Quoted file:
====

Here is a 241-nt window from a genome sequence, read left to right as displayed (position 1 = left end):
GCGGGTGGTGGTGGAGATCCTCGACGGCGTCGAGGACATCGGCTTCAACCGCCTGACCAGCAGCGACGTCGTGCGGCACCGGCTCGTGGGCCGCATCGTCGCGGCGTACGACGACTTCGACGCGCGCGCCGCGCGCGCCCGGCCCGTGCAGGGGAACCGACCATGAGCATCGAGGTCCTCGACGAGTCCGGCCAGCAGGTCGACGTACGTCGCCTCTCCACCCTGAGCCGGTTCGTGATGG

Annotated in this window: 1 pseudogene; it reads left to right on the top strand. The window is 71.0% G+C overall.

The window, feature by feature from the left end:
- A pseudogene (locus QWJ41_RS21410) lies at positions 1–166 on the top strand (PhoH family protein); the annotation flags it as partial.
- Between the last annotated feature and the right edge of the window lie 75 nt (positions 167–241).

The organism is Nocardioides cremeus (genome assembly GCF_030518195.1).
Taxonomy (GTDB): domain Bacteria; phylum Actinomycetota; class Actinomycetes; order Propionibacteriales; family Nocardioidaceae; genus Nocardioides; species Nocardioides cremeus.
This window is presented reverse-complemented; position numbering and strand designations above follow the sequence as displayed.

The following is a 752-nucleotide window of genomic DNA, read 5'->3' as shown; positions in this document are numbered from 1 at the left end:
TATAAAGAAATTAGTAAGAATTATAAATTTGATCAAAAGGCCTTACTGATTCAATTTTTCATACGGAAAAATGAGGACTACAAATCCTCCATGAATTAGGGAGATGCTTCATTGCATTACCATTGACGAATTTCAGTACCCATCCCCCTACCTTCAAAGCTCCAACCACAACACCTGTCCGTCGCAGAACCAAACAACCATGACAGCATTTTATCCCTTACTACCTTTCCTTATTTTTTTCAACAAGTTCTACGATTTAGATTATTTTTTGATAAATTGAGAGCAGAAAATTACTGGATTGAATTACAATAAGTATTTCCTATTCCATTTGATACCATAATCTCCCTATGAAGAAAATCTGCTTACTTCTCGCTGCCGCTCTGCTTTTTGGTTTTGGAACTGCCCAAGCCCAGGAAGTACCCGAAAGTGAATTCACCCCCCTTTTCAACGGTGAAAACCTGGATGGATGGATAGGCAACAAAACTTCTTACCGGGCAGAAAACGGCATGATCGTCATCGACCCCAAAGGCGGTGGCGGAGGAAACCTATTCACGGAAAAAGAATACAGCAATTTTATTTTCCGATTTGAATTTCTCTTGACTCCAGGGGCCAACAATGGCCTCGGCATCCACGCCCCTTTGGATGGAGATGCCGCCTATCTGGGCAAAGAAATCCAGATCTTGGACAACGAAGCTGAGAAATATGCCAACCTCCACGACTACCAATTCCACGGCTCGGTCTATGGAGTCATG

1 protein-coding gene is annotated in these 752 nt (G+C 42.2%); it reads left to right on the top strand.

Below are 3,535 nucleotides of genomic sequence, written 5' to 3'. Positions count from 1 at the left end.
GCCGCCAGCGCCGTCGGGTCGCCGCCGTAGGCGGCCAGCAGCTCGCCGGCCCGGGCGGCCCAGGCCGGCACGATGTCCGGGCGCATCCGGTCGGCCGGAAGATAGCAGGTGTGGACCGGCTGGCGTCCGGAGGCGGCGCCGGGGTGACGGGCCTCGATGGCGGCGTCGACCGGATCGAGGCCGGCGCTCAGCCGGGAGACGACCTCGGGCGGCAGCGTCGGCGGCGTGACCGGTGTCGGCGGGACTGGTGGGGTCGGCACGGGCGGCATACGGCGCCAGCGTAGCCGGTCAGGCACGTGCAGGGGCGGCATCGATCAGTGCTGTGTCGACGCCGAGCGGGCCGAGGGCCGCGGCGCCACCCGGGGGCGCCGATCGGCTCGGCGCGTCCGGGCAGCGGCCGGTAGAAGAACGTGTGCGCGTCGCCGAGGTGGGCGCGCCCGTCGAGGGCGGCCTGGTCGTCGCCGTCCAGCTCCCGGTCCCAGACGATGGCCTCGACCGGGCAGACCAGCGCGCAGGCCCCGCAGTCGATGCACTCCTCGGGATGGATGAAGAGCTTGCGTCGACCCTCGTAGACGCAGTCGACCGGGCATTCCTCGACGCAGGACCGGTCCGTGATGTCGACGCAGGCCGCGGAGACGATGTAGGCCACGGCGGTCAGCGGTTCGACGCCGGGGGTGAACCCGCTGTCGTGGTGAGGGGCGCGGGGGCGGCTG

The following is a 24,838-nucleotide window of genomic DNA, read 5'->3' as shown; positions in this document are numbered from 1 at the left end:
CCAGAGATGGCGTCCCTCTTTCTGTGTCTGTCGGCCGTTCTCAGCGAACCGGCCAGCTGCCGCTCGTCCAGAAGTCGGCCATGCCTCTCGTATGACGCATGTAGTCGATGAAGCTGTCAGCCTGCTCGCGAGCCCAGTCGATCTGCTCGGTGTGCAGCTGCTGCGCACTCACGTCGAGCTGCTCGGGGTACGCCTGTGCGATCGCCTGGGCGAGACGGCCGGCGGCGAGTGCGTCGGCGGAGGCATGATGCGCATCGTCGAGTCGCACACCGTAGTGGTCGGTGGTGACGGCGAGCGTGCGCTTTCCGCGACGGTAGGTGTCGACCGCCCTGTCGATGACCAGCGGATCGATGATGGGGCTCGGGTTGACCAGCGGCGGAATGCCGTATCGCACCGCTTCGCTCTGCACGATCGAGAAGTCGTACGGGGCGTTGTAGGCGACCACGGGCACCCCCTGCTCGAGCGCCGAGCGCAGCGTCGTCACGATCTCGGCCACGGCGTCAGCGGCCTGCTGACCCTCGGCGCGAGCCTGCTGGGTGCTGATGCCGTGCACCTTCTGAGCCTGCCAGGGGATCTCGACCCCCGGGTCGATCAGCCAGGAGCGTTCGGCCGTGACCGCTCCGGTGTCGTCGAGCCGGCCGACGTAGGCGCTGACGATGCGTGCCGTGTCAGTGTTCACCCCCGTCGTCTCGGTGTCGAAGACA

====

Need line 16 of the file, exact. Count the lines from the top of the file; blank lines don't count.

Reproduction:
CCAGAGATGGCGTCCCTCTTTCTGTGTCTGTCGGCCGTTCTCAGCGAACCGGCCAGCTGCCGCTCGTCCAGAAGTCGGCCATGCCTCTCGTATGACGCATGTAGTCGATGAAGCTGTCAGCCTGCTCGCGAGCCCAGTCGATCTGCTCGGTGTGCAGCTGCTGCGCACTCACGTCGAGCTGCTCGGGGTACGCCTGTGCGATCGCCTGGGCGAGACGGCCGGCGGCGAGTGCGTCGGCGGAGGCATGATGCGCATCGTCGAGTCGCACACCGTAGTGGTCGGTGGTGACGGCGAGCGTGCGCTTTCCGCGACGGTAGGTGTCGACCGCCCTGTCGATGACCAGCGGATCGATGATGGGGCTCGGGTTGACCAGCGGCGGAATGCCGTATCGCACCGCTTCGCTCTGCACGATCGAGAAGTCGTACGGGGCGTTGTAGGCGACCACGGGCACCCCCTGCTCGAGCGCCGAGCGCAGCGTCGTCACGATCTCGGCCACGGCGTCAGCGGCCTGCTGACCCTCGGCGCGAGCCTGCTGGGTGCTGATGCCGTGCACCTTCTGAGCCTGCCAGGGGATCTCGACCCCCGGGTCGATCAGCCAGGAGCGTTCGGCCGTGACCGCTCCGGTGTCGTCGAGCCGGCCGACGTAGGCGCTGACGATGCGTGCCGTGTCAGTGTTCACCCCCGTCGTCTCGGTGTCGAAGACA